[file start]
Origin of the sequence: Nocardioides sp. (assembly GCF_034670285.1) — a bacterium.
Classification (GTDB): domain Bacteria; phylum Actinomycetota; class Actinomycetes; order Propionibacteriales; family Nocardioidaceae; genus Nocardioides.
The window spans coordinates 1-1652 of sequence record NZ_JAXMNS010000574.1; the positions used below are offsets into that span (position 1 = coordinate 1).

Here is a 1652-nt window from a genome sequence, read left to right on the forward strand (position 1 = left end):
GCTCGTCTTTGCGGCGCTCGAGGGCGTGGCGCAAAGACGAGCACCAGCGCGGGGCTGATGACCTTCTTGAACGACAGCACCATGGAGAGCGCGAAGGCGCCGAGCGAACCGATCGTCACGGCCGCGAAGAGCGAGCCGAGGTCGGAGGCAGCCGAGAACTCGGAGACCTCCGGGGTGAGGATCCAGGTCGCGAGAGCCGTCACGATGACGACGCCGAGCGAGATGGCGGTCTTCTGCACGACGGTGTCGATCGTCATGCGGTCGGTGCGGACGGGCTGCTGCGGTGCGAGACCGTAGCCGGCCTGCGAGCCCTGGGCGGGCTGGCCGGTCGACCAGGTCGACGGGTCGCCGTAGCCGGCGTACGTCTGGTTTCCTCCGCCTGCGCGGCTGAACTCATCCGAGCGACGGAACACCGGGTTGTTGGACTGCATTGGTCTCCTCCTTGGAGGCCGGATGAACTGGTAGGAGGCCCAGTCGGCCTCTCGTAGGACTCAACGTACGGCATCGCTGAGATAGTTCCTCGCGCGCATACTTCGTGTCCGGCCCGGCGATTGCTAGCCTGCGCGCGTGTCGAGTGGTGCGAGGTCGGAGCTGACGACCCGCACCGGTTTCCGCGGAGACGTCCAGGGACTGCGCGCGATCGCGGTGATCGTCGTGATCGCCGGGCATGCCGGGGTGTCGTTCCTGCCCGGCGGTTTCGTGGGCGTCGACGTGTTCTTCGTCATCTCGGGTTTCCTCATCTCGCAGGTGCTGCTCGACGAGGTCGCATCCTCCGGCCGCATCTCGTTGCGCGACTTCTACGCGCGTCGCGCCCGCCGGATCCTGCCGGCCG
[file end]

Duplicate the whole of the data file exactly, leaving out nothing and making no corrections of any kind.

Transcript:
Origin of the sequence: Nocardioides sp. (assembly GCF_034670285.1) — a bacterium.
Classification (GTDB): domain Bacteria; phylum Actinomycetota; class Actinomycetes; order Propionibacteriales; family Nocardioidaceae; genus Nocardioides.
The window spans coordinates 1-1652 of sequence record NZ_JAXMNS010000574.1; the positions used below are offsets into that span (position 1 = coordinate 1).

Here is a 1652-nt window from a genome sequence, read left to right on the forward strand (position 1 = left end):
GCTCGTCTTTGCGGCGCTCGAGGGCGTGGCGCAAAGACGAGCACCAGCGCGGGGCTGATGACCTTCTTGAACGACAGCACCATGGAGAGCGCGAAGGCGCCGAGCGAACCGATCGTCACGGCCGCGAAGAGCGAGCCGAGGTCGGAGGCAGCCGAGAACTCGGAGACCTCCGGGGTGAGGATCCAGGTCGCGAGAGCCGTCACGATGACGACGCCGAGCGAGATGGCGGTCTTCTGCACGACGGTGTCGATCGTCATGCGGTCGGTGCGGACGGGCTGCTGCGGTGCGAGACCGTAGCCGGCCTGCGAGCCCTGGGCGGGCTGGCCGGTCGACCAGGTCGACGGGTCGCCGTAGCCGGCGTACGTCTGGTTTCCTCCGCCTGCGCGGCTGAACTCATCCGAGCGACGGAACACCGGGTTGTTGGACTGCATTGGTCTCCTCCTTGGAGGCCGGATGAACTGGTAGGAGGCCCAGTCGGCCTCTCGTAGGACTCAACGTACGGCATCGCTGAGATAGTTCCTCGCGCGCATACTTCGTGTCCGGCCCGGCGATTGCTAGCCTGCGCGCGTGTCGAGTGGTGCGAGGTCGGAGCTGACGACCCGCACCGGTTTCCGCGGAGACGTCCAGGGACTGCGCGCGATCGCGGTGATCGTCGTGATCGCCGGGCATGCCGGGGTGTCGTTCCTGCCCGGCGGTTTCGTGGGCGTCGACGTGTTCTTCGTCATCTCGGGTTTCCTCATCTCGCAGGTGCTGCTCGACGAGGTCGCATCCTCCGGCCGCATCTCGTTGCGCGACTTCTACGCGCGTCGCGCCCGCCGGATCCTGCCGGCCG